Updated: November 2017
Reciprocating Saw Reviews:When you go to buy a reciprocating saw keep in mind that they are one of the few saws that are used for rough cuts and mostly demolition style work. You'll want a reciprocating saw with plenty of power to get you through any type of material such as wood, plaster, fiberglass, masonry, stucco, drywall, metal, and composites. I had a room redone in my house last summer and the workers breezed through the drywall by using reciprocating saws and had the job done in no time. Besides construction, reciprocating saws are also used for plumbing, HVAC, and electrical work. Prices on reciprocating saws are from $50 to about $300 and will vary depending on the features you want. You'll need to consider power, weight, size, maneuverability, and comfort. We have supplied a basic buying guide down below followed by reviews of the top rated reciprocating saws.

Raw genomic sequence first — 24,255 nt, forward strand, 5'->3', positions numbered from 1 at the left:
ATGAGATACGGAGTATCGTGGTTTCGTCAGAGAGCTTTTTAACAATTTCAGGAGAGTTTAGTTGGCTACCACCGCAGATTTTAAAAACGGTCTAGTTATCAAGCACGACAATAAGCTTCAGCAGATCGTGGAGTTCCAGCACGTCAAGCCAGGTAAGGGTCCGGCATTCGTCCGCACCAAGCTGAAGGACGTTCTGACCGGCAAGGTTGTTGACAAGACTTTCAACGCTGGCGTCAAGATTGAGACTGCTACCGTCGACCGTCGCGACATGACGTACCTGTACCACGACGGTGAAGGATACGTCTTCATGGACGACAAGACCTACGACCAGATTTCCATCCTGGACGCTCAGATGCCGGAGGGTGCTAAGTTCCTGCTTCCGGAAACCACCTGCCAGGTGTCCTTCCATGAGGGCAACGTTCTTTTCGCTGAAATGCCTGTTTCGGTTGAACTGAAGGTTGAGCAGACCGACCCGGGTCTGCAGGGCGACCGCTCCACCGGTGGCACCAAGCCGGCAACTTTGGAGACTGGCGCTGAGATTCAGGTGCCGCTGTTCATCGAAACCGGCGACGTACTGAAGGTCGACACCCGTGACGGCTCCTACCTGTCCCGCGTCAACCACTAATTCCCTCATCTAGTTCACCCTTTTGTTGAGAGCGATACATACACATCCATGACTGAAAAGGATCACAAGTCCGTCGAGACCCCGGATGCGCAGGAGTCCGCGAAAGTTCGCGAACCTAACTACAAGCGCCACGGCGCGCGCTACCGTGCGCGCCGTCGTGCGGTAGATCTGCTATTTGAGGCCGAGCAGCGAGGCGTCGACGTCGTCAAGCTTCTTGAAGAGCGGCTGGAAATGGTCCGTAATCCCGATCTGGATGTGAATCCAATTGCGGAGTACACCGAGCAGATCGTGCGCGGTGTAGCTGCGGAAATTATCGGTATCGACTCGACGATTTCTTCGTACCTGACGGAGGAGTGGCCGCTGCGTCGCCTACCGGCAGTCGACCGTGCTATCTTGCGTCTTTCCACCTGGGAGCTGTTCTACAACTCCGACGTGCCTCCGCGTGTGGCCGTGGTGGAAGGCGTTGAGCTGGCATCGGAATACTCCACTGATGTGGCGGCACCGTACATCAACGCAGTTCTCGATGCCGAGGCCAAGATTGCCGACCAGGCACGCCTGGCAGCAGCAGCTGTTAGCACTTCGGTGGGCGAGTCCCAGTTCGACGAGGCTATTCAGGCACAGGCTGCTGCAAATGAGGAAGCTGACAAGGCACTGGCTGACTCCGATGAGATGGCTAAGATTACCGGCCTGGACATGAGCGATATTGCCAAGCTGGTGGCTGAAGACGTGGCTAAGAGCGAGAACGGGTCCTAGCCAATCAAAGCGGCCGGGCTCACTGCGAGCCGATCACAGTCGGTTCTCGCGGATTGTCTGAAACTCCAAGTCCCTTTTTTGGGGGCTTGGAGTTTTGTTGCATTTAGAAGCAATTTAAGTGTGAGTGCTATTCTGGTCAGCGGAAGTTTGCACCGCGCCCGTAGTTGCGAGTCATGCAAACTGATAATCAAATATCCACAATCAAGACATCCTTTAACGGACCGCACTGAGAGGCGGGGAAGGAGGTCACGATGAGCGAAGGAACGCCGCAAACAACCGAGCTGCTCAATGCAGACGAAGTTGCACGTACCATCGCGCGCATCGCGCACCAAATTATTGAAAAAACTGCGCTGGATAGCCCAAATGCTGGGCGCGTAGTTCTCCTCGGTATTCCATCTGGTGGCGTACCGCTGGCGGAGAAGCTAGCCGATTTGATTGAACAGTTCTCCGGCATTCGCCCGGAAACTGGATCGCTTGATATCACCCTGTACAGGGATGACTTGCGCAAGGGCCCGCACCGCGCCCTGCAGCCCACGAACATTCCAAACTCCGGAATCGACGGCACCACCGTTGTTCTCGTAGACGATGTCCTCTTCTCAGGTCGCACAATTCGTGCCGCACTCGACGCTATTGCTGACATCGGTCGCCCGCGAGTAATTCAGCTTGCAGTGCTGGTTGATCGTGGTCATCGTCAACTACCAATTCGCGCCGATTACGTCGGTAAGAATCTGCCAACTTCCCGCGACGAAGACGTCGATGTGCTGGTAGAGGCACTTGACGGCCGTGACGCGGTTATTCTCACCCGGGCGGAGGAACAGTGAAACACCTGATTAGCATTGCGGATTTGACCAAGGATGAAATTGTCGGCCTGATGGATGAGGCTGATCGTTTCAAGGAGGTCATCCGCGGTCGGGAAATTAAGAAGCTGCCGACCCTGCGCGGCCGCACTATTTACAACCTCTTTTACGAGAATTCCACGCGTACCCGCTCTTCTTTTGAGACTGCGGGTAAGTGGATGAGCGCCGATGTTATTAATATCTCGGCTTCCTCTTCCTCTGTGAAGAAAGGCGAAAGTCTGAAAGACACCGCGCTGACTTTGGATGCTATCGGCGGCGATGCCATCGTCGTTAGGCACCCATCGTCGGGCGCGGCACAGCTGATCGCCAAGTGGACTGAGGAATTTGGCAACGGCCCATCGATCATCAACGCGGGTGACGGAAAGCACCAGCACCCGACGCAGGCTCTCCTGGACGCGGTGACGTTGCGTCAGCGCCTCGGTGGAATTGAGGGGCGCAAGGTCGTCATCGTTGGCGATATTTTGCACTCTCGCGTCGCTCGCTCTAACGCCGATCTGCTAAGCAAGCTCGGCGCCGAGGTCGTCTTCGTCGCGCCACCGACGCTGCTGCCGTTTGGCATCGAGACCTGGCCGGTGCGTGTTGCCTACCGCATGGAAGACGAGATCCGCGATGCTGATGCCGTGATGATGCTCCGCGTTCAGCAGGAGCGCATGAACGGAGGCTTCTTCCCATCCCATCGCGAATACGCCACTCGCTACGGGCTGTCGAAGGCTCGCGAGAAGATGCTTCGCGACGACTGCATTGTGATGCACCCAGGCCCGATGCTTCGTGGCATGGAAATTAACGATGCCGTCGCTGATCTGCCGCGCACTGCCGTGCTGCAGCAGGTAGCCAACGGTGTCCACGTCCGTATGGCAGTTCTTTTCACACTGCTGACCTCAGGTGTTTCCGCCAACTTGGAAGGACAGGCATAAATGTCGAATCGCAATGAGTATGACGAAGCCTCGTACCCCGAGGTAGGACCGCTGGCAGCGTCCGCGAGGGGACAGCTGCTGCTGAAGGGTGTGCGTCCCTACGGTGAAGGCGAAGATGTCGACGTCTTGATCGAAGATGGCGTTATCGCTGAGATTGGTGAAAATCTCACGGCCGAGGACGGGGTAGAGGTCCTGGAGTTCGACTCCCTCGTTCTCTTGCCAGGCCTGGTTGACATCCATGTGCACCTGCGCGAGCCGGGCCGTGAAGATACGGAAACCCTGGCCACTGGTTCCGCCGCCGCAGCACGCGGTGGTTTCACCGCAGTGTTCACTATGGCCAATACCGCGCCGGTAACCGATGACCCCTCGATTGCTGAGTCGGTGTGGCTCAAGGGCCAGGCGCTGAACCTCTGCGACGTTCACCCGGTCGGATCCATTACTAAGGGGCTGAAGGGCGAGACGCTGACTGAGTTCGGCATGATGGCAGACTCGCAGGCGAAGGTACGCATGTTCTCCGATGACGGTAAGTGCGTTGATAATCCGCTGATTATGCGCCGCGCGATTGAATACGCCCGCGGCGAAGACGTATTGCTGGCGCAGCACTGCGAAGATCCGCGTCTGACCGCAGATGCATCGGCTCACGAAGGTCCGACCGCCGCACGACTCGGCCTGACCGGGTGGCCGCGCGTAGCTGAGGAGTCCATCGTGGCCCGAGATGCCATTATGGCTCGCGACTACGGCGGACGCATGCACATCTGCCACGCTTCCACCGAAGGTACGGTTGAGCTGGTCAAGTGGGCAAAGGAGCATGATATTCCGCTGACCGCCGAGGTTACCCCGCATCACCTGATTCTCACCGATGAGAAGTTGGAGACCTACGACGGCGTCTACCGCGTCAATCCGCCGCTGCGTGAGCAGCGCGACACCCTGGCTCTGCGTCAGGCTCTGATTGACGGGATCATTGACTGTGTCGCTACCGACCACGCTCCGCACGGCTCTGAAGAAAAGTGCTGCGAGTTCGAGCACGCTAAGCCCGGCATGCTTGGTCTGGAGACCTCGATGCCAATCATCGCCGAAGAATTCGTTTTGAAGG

Buying Guide - There are 2 types of reciprocating saws - corded and cordless. Power levels will vary by saw, but generally speaking corded reciprocating saws give you 5-15 amps of power. Those involved with professional demolition jobs who need lots of power should go with saws that have 10 amps or higher. When it comes to cordless saws, overall power may not be as good as those with cords, but your range of movement will be greatly enhanced. For heavy-duty cutting with a cordless reciprocating saw, look for models with higher voltage options (18V or 24V). Cord-free working environments can arise and having additional battery packs or lithium-ion batteries will let you do plenty of work without worrying about running low on power. Unlike other wood working saws (circular, band, table, etc.) where you take the wood to the saw, a reciprocating saw goes to the wood so to speak. When working with reciprocating saws all day long you appreciate a saw that is lightweight and easy to maneuver. If you have overhead cuts to make throughout the day, you want to reduce fatigue with a lightweight saw to avoid injuries from "just being tired". Corded saws are lighter than cordless saws since you can eliminate the battery pack, but your overall maneuverability could be hampered by the cord. You'll need to weigh the options and decide what features are best for your work environment. Reciprocating saws with adjustable and rotating blades and handles are ideal for those working in tighter quarters or who need to saw around objects. There are some reciprocating saws specifically designed to be more compact and lighter giving you greater control. Cushioned grips are a great comfort to have on a saw and anti-vibration features will definitely keep some of the wear and tear you put on your arms and shoulders to a minimum. Other features to consider are adjustable shoes, orbital action, variable speed control (VSC), and a tool-less blade change. VSC is a nice feature when you need to adjust the cutting speed based on the type of material. Variable speed control is more accurate and consistent with dial controls compared to trigger controls. Orbital action lets the blade move up and down (as well as back and forth) giving you the most aggressive cut possible. With orbital action you can increase your overall cutting speed. Find reciprocating saws that have tool-less blade changing ability so you can increase your efficiency and switch blades without wasting time. One of the biggest complaints amongst users of reciprocating saws is that the saws go through blades very fast. Saws that come with blade kits have a variety of blades for different applications. An adjustable shoe lets you control the depth of cut and makes the saw more stable. Users also say your are better off with a rubber cord than a plastic cord. Plunge cuts are best suited for shorter stroke length (3/4") while faster cuts are possible with longer stroke depth of 1 1/4". Commercial and professional users should look for a saw with metal gear housing for the utmost in reliability and durability. A speed regulator on a reciprocating saw will let you have sustained power and speed even under the toughest of conditions. The top brands in reciprocating saws are Milwaukee, Porter Cable, Makita, DeWalt, Bosch, Craftsman, Black & Decker, and Skil. Most experts agree that Milwaukee makes the best reciprocating saws and we have noted a few below. In terms of the best reviews online, we found very informative customer feedback on Amazon.com, Epinions.com, and Mytoolstore.com. Milwaukee is the best name in reciprocating saws and DeWalt saws listed prominently too. Consumer Reports did reviews a few years back on bundled packs of saws sold by manufacturers but nothing specifically on reciprocating saws. Where should you buy a reciprocating saw? Home Depot carries all the top brands like DeWalt and Milwaukee in their stores and you can go online to Sears.com or Amazon to pick up your favorite. You can browse the best selling reciprocating saws here.